Ministerial security boosted amid national unrest, Levin receives highest protection

Due to increasing violence during protests, the security level for some ministers was raised to 'yellow' on the day of the vote on judicial reform, meaning they are accompanied by multiple security personnel whenever they leave their homes

The unit responsible for the protection of government ministers decided to increase security for some of them, apparently due to concerns over escalating violence in protests against judicial reform.
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The decision was made on Monday, the same day the Knesset finally approved the cancelation of the reasonableness clause, the first part of its judicial overhaul campaign. Amid the frenzy, several ministers were informed of the potential threat to their safety, although it seems there were no specific warnings behind the messages.
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ישיבת ממשלה
ישיבת ממשלה
Justice Minister Yariv Levin has the most security
(Photo: Alex Kolomoisky)
The security level for some ministers was raised to "yellow," a relatively high level, which means they are accompanied by multiple security personnel whenever they leave their homes, and they are also met with a number of security personnel at any place they visit. For the Justice Minister Yariv Levin, it was decided to provide the highest level of security.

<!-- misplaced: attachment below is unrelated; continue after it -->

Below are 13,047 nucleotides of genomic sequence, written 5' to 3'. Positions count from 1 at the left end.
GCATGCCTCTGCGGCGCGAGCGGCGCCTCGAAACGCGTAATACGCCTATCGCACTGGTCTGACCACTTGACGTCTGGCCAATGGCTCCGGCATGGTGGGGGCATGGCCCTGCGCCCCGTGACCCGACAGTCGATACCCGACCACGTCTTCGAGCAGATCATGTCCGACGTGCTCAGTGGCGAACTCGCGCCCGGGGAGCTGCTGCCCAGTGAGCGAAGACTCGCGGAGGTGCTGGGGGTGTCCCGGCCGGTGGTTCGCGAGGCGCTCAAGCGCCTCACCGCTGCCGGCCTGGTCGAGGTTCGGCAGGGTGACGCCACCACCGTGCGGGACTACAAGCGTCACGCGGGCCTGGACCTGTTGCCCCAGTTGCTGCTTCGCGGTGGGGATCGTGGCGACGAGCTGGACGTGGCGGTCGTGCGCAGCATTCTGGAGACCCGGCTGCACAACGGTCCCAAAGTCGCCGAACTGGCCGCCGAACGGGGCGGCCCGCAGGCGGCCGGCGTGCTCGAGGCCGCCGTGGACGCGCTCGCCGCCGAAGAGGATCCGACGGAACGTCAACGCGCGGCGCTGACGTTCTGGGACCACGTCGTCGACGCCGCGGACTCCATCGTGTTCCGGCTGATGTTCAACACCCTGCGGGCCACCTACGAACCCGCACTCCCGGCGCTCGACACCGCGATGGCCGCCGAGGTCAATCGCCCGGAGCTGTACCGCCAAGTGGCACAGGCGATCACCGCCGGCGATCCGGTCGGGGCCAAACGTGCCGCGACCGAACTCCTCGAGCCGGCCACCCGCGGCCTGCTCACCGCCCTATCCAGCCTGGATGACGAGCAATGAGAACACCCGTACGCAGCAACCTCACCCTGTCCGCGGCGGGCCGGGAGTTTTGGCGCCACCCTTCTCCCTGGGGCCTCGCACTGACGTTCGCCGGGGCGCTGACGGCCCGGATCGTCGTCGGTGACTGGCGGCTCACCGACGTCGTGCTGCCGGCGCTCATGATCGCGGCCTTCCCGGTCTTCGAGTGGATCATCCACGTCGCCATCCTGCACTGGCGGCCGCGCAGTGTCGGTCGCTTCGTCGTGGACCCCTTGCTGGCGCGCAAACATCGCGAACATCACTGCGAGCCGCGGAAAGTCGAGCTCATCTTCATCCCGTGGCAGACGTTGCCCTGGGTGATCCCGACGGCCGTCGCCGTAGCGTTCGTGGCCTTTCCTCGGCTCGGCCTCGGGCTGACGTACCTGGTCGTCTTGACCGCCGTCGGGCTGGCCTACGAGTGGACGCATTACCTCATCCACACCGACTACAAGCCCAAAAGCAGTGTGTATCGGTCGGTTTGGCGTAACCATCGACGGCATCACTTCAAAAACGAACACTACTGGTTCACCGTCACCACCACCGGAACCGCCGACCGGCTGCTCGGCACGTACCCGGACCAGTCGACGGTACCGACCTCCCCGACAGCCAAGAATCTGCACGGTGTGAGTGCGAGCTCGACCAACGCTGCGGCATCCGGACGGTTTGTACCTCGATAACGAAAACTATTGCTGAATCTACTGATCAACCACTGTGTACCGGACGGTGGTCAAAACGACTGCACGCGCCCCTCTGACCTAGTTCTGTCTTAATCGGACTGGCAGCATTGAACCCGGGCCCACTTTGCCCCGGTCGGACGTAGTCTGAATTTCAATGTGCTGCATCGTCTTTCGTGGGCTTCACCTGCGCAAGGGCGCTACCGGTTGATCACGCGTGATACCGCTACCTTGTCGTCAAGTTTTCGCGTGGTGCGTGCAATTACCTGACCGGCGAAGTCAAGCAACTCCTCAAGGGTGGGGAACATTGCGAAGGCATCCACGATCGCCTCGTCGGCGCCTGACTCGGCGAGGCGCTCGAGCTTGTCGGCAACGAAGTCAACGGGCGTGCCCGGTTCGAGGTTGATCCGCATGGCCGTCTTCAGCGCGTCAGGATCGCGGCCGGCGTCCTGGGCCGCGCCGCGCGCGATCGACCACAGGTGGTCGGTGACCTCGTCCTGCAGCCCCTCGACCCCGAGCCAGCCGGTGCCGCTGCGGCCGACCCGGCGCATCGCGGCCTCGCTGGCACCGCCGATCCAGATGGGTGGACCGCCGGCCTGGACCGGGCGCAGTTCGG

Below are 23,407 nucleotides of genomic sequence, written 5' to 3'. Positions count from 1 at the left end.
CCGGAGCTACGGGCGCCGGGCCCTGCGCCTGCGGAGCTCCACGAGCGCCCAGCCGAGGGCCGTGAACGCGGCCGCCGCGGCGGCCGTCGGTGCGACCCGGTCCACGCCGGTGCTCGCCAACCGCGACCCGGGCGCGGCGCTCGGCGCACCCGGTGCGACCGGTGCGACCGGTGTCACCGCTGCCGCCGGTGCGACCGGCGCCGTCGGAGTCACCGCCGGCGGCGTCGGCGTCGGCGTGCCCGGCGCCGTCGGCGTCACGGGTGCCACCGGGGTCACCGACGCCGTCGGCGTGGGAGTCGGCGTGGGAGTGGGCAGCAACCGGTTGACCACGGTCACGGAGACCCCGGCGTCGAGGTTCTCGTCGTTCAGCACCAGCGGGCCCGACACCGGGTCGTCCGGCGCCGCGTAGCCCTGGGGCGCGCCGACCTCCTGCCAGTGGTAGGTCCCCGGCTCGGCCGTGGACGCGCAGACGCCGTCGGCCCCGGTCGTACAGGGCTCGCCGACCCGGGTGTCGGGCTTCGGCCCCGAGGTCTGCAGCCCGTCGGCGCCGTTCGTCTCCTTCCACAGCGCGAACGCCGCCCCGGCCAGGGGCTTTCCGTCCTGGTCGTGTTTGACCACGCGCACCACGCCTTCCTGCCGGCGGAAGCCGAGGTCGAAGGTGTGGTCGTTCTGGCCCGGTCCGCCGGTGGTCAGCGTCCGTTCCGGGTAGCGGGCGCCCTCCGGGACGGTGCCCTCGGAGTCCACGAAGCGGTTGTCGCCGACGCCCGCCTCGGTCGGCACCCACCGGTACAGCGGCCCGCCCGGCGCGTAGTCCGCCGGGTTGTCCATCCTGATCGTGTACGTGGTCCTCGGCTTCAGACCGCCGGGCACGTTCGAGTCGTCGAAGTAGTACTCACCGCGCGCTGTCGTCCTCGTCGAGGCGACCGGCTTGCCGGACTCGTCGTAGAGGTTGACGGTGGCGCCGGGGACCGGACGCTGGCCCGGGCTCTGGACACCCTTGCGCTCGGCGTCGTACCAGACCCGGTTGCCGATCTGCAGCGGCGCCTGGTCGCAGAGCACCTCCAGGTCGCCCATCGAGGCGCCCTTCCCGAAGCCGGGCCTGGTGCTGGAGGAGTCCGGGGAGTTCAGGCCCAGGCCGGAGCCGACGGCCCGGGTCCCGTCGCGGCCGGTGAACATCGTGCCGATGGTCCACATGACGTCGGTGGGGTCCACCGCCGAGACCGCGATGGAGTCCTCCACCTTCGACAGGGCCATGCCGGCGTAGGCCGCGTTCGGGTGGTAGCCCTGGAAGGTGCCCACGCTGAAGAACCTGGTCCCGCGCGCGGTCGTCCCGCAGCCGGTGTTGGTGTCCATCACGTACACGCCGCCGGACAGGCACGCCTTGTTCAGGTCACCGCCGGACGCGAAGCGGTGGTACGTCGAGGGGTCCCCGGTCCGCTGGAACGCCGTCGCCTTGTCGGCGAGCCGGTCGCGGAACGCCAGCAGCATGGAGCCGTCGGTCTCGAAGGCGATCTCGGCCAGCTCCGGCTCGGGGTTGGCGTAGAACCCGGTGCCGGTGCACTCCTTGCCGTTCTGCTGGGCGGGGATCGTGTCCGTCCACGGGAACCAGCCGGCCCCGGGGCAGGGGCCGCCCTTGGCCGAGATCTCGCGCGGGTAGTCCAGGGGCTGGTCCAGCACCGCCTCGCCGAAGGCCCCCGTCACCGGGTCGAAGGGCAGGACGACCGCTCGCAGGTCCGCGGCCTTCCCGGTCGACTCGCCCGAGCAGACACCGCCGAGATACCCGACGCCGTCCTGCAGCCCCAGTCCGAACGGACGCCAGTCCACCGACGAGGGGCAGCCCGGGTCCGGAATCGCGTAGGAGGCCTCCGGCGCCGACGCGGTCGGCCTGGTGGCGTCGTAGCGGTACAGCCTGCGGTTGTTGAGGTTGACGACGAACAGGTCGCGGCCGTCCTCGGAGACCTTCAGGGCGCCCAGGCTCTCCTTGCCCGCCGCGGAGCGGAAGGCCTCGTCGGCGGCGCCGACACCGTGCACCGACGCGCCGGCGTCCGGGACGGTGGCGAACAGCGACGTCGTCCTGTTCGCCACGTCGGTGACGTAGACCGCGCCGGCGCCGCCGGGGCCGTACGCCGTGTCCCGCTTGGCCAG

Since Monday, the security level has already been lowered for some ministers based on their individual risk assessments, but Levin's security level has not been reduced yet.
In the past, ministers have complained about demonstrations held by protesters against the judicial reform outside their homes. About a month ago, Prime Minister Benjamin Netanyahu convened a special session under the title "Restrictions in Public Space" in response to these complaints. Another government meeting was held this month amid coalition claims that leniency was being shown by law enforcement toward protesters who tend to block roads. During that meeting, ministers continuously criticized Attorney General Gali Baharav-Miara, in what appeared to be a planned teaming up against her, possibly as part of preparations for her dismissal.
Gali Baharav-Miara rejected the allegations of arbitrary enforcement and last week she published a document titled "Protest Policy" – a week after being asked to formulate it during the same tumultuous government meeting. In the document, the attorney general clarified that "there are written and consistent guidelines and regulations regarding demonstrations and protests, including their treatment, and enforcement." She also opposed the expectation of putting "caps" on arrests during protests and wrote: "It seems needless to say that the law enforcement system cannot set for itself any numerical threshold for the use of means to disperse demonstrations, make arrests, issue indictments, and the like. A priori assumption that law enforcement must adhere to 'caps' would lead to a severe violation of the principle of equality before the law."
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